Back in February I offered a series of quick comments on the the last batch of books I’d read, and now I’m back for another round. Here’s a current look at what I’ve been reading, complete with Amazon affiliate links for good measure:
A Moveable Feast by Ernest Hemingway — Decades after the fact, Hemingway wrote this account of his life in 1920s Paris as a young man. He was a master of words, obviously, and so his descriptions of his work, travels, meals, and friend is always fascinating and, at times, moving. On a personal level, it was comforting to read as Hemingway recounted his doubts about his ability to write his first novel. If even Hemingway had his doubts, perhaps my own doubts aren’t the harbingers of doom I make them out to be.
All is Grace: A Ragamuffin Memoir by Brennan Manning — I love a good memoir, and what a life Manning lived, from abuse to alcoholism to priesthood to more alcoholism. Yes, men make stories, but All is Grace is a good reminder that stories make men too.
The King Jesus Gospel: The Original Good News Revisited by Scot McKnight — I’ve been a fan of McKnight’s since I heard him speak a few years ago and began following his blog. If the idea of accurately defining the gospel interests you, read this book.
Love Does: Discover a Secretly Incredible Life in an Ordinary World by Bob Goff — Who is Bob Goff to teach us about discovering an incredible life? Simple: He’s a guy who is living an incredible life. Goff is wise, compassionate, endearing, hilarious, and just plain different from those of us mired in quiet desperation. Bob Goff is the real deal, and I enjoyed his first book very much.
Still: Notes on a Mid-Faith Crisis by Lauren Winner — Either you’ve already experienced life in the valley or you will experience life in the valley. Either way, Winner’s book will prove meaningful. She’s such a talented writer with a raw story to tell and a wonderful ability to invoke Scripture, theology, and literature.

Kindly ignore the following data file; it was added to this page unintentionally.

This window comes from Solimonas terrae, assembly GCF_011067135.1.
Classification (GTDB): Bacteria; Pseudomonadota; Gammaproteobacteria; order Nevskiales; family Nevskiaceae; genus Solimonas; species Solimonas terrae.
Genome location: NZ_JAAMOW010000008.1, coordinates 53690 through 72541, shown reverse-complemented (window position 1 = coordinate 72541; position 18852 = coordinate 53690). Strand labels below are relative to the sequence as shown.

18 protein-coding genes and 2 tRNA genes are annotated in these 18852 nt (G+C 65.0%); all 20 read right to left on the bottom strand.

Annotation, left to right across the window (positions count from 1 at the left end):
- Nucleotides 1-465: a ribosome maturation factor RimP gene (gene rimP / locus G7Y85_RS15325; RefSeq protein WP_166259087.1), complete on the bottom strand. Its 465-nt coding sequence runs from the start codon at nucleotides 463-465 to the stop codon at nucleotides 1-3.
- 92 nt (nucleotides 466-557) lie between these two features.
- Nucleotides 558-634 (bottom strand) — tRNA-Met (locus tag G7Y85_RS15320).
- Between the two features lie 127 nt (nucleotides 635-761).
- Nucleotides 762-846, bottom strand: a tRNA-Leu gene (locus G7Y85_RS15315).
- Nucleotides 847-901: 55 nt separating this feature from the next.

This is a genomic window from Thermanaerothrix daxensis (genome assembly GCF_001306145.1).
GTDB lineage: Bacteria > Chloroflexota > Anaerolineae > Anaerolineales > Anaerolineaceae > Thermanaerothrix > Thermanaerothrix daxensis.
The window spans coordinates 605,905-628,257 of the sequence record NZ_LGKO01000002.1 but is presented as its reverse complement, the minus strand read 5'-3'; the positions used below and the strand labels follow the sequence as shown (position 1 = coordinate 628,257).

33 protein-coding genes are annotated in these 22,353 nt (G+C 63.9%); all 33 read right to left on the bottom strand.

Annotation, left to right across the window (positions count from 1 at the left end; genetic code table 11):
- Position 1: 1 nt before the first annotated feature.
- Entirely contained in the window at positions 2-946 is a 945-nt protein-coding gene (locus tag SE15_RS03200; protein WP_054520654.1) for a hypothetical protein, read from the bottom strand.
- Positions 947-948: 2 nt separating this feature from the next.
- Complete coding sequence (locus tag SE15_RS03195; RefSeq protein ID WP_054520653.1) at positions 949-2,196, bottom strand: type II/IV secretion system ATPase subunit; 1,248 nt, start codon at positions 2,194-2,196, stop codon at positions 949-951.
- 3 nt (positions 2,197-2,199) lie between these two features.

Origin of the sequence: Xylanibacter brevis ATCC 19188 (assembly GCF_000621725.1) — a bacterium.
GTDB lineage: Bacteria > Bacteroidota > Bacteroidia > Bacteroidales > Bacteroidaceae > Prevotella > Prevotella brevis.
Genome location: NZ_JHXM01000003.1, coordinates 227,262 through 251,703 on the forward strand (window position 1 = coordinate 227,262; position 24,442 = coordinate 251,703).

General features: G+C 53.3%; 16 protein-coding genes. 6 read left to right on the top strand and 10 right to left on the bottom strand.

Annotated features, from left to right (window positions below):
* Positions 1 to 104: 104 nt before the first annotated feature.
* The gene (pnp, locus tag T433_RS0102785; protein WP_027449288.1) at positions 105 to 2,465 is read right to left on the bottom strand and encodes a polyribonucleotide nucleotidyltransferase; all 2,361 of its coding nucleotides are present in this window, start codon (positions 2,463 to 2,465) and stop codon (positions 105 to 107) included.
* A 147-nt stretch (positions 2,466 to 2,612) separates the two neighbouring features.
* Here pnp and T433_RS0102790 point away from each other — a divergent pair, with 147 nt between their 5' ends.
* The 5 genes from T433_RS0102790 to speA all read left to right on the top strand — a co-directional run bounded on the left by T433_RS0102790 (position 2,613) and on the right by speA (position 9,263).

With: Reimagining the Way You Relate to God by Skye Jethani — Jethani draws upon his experience as a pastor to examine the ways in which we traditionally approach God: Life Under God, Live Over God, Life For God, Life From God. Each of these approaches is unsatisfying, particularly in light of the approach Jethani champions: Life With God. I’d gladly recommend this book to you.
A Faith of Our Own: Following Jesus Beyond the Culture Wars by Jonathan Merritt — I’m about done with this one, and I’m glad I picked it up. Merritt’s book isn’t a plea for a more conservative or a more liberal Church. Rather, he’s after a more active Church, one that is less concerned with chasing political power in order to change the world from the top. As a rapidly again millennial, Merritt is one of the voices I want to represent my generation.
The Divine Conspiracy by Dallas Willard — It’s so great. It’s so, so great. Willard is an uber-combination of wisdom, conviction, and outright brilliance. His writing is so dense with greatness that I’m struggling to progress through this book. But I know when I do finally finish it, I’ll be better for it.
That’s it for now. What should I read next?